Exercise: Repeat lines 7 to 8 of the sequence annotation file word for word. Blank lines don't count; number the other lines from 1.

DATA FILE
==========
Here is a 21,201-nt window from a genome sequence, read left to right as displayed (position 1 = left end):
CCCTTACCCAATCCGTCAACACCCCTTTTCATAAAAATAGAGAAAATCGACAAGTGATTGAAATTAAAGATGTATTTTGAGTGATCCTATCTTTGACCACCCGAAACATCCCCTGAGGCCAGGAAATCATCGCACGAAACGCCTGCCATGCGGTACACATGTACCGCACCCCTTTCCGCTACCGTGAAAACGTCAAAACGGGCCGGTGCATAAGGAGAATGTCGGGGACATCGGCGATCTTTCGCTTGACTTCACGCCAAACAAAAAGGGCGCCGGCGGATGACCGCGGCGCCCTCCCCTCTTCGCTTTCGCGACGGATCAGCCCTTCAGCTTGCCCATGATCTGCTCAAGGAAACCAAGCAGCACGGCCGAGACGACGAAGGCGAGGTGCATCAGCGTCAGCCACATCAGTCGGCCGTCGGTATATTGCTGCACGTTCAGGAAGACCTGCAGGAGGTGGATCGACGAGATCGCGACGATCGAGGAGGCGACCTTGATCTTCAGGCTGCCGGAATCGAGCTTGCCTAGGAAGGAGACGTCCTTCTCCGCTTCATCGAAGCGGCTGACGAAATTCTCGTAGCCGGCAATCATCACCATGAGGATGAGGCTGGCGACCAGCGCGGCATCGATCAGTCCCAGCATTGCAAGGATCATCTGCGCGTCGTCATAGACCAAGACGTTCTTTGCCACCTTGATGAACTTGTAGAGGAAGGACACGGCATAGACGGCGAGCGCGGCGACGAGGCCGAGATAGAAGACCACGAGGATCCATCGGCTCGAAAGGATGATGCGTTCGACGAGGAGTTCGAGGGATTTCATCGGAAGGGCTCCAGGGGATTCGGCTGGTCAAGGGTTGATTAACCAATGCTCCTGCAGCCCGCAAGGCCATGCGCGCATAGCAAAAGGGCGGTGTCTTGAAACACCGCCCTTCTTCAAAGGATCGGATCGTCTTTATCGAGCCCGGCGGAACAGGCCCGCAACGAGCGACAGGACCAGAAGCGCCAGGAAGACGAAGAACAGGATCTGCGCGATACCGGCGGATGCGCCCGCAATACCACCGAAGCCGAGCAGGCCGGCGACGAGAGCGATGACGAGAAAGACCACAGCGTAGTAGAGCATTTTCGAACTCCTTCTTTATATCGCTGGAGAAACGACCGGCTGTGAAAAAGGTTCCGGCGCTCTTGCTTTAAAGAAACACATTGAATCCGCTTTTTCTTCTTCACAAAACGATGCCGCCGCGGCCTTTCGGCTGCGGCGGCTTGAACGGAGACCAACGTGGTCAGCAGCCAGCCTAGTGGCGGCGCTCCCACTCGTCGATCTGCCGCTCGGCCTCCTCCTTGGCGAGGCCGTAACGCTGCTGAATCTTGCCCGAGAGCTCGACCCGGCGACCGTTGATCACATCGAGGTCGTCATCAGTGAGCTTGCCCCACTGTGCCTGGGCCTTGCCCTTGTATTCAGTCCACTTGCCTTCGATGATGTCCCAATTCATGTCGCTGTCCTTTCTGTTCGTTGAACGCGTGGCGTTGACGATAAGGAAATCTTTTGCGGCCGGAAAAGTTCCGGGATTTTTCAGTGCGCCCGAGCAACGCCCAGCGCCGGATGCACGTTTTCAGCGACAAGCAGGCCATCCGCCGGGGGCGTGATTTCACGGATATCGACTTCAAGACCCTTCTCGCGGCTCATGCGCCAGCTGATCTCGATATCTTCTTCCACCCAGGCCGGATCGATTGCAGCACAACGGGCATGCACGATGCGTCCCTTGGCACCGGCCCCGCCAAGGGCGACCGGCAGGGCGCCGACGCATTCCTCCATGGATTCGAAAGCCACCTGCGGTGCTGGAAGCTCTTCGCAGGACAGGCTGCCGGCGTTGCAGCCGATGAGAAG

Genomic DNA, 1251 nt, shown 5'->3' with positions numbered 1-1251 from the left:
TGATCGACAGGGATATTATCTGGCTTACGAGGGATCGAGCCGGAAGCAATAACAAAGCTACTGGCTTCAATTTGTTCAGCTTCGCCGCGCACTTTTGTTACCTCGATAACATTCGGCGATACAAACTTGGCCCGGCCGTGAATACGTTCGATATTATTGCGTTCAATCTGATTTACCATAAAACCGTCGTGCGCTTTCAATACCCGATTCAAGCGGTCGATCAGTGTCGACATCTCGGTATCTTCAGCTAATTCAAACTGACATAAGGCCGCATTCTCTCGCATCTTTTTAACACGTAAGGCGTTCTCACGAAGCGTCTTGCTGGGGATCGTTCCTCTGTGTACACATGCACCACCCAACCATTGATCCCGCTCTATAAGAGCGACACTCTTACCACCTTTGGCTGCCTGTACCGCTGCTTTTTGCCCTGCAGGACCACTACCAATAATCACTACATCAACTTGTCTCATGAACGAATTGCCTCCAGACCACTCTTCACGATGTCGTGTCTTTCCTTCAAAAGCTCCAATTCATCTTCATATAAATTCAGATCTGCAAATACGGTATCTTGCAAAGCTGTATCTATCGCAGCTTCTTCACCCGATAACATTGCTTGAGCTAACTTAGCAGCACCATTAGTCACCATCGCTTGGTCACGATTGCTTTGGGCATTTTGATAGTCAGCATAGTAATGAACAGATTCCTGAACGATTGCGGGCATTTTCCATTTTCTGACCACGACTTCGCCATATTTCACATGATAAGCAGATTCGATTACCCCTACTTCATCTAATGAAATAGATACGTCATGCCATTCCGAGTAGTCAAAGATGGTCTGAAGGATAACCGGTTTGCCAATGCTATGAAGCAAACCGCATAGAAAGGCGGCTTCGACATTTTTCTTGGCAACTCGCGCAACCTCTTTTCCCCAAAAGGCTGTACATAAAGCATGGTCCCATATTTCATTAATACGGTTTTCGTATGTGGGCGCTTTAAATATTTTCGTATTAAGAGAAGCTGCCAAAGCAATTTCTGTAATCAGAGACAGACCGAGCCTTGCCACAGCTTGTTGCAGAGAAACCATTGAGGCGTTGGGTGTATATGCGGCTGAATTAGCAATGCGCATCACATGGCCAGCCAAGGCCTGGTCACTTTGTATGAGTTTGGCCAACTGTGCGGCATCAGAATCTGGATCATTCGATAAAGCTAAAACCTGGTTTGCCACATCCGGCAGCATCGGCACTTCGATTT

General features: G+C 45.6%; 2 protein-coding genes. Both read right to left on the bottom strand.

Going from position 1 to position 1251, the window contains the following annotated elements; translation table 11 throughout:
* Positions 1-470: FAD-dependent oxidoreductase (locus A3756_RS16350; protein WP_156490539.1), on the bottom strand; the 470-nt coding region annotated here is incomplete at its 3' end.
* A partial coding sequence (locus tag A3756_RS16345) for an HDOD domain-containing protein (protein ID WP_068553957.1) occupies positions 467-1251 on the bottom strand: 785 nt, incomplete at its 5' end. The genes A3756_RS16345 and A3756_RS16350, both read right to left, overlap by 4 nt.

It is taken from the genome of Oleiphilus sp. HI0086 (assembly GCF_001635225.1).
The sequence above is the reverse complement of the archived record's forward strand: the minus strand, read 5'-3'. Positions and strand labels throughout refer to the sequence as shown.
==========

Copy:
* Positions 1-470: FAD-dependent oxidoreductase (locus A3756_RS16350; protein WP_156490539.1), on the bottom strand; the 470-nt coding region annotated here is incomplete at its 3' end.
* A partial coding sequence (locus tag A3756_RS16345) for an HDOD domain-containing protein (protein ID WP_068553957.1) occupies positions 467-1251 on the bottom strand: 785 nt, incomplete at its 5' end. The genes A3756_RS16345 and A3756_RS16350, both read right to left, overlap by 4 nt.